The Altar Glen & St Joseph’s Catholic Church, Ackinduff

In the Parish of Killeeshil, in the townland of Ackinduff, is the famous ancient and historical glen where the hunted priests celebrated Mass in times of persecution.  This glen, which is large and well hidden, was the people’s only means of hearing Mass in those dreaded times.  Every Sunday morning the people of this parish, and from neighbouring parishes, walked many miles to this spot to hear Mass.  They carried a piece of turf under their arms to kneel on during Mass.  Each Sunday morning two men kept watch along the roadside in case the dreaded Redcoats might come, and to warn the Priest and the congregation in order that they might seek shelter until the danger was passed.

Before the Reformation the faithful attended Mass at a new church they had just built in Killeeshil.  After spending many years of toil and hard labour at the church they had at last a church which was at that time one of the most magnificent buildings to be seen anywhere.  But when the Reformation came, many Catholics were killed and the Protestants took the church which still is today used by them.  This church can be seen from the main Omagh-Dungannon road.  Many people are buried there and headstones which date back to the year 1780 are still visible.  After the church had been taken from them, Catholics had no place to practise their religion so they made this glen their place of worship and went to Mass there every Sunday.

The Priest had to wear disguise to preserve his life.  He moved around to different districts staying in Catholic houses here and there.  The word would be passed around to the neighbours that the Priest would hear Confession in a certain house and then give them Holy Communion.

The Altar in the Glen which the priest said Mass on, was built of stone and a little shelter was built round it of sticks and rushes to shelter the priest in bad weather.  If the warning was given that the Redcoats were coming, the Priest and people would have to flee and seek refuge in some safe place.  But the Altar Glen was never discovered until many years after the Reformation when the Catholics had built a new church at Ackinduff.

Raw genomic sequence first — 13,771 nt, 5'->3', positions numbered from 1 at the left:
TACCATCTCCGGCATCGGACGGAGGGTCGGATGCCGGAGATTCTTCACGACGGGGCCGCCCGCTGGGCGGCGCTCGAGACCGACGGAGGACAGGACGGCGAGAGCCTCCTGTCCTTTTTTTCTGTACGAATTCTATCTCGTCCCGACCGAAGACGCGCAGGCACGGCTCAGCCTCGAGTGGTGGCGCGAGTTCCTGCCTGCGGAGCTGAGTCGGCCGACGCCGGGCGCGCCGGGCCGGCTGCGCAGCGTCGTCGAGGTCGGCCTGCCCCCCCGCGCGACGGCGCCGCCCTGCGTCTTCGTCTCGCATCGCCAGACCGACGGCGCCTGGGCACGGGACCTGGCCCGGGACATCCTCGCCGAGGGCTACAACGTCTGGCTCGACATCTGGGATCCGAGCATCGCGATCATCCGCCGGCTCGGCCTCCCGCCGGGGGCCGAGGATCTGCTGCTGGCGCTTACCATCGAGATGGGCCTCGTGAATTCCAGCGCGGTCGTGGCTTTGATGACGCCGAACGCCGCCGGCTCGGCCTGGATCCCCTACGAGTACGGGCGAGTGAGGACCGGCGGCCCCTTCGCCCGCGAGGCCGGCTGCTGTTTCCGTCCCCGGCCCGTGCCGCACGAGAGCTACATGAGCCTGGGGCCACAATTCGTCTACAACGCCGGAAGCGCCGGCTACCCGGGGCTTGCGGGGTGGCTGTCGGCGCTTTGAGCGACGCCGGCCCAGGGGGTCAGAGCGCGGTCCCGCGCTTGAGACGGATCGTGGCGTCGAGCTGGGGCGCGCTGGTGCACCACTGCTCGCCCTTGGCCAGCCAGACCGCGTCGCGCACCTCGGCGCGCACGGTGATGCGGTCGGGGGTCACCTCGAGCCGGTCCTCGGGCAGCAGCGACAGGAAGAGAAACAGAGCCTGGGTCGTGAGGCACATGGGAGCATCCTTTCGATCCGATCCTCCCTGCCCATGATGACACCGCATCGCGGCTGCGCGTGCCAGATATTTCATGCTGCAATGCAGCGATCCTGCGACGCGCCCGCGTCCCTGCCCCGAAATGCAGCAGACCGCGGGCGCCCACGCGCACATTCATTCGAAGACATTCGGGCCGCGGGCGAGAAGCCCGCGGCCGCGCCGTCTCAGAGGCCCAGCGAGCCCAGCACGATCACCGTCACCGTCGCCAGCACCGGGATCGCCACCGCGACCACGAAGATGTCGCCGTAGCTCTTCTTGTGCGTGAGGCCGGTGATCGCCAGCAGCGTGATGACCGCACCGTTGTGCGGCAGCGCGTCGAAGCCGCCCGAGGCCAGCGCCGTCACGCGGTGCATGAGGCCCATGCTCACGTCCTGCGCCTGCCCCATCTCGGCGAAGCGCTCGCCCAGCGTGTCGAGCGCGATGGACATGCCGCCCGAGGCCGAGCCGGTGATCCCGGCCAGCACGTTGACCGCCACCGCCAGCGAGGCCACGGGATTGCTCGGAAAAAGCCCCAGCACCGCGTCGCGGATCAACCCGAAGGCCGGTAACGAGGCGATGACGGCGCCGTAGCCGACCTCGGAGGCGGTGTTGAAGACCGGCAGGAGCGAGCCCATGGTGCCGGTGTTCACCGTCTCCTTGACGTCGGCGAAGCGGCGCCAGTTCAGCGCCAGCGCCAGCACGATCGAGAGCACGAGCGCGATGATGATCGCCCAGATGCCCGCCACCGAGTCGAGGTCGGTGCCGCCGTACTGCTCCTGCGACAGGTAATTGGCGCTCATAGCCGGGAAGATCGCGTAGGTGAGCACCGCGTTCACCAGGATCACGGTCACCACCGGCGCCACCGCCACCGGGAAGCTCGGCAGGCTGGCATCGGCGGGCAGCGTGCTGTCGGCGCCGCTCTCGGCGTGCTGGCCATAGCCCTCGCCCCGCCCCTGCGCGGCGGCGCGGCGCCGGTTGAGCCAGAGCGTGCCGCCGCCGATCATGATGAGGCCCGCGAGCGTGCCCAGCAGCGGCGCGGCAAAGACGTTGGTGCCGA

All the people who attended Mass at the Altar Glen are dead years ago, but most of the very old people in the parish know of it because their parents went to it and passed the history of it on to them.

Every Corpus Christi there is a procession of the Blessed Sacrament from Ackinduff Chapel to the Altar Glen which is about a distance of a half mile away from the Chapel.  The procession is usually led by the altar boys and Killeeshil A.O.H. Pipe Band.  The children follow, then the men, then come the women, the choir, and the flower girls, and then the Priest under a canopy carried by four men with the Blessed Sacrament.  The people recite the Rosary as they go along.

Address:  65 Tullyallen Road, Dungannon, BT70 3AF

Directions:  Past Cabragh Filling Station heading towards Ballygawley, take right after 100 yrds onto White’s Road and drive approx. 1 mile to the end of this road.  The church is on the left at the end of Whites’s Road at a T junction.  At this junction take left and drive for approx. 120yds and take the first right.  The entrance to the Altar Glen is immediately on the left as you come onto this road.

Photos:  (Below Left)  Gates to the Altar Glen   (Middle)  Altar Glen     (Right)  St Joseph’s Catholic Church, Ackinduff

Ackinduff Altar Glen 4Ackinduff Altar Glen 1    Ackinduff Catholic Church 2

 

Back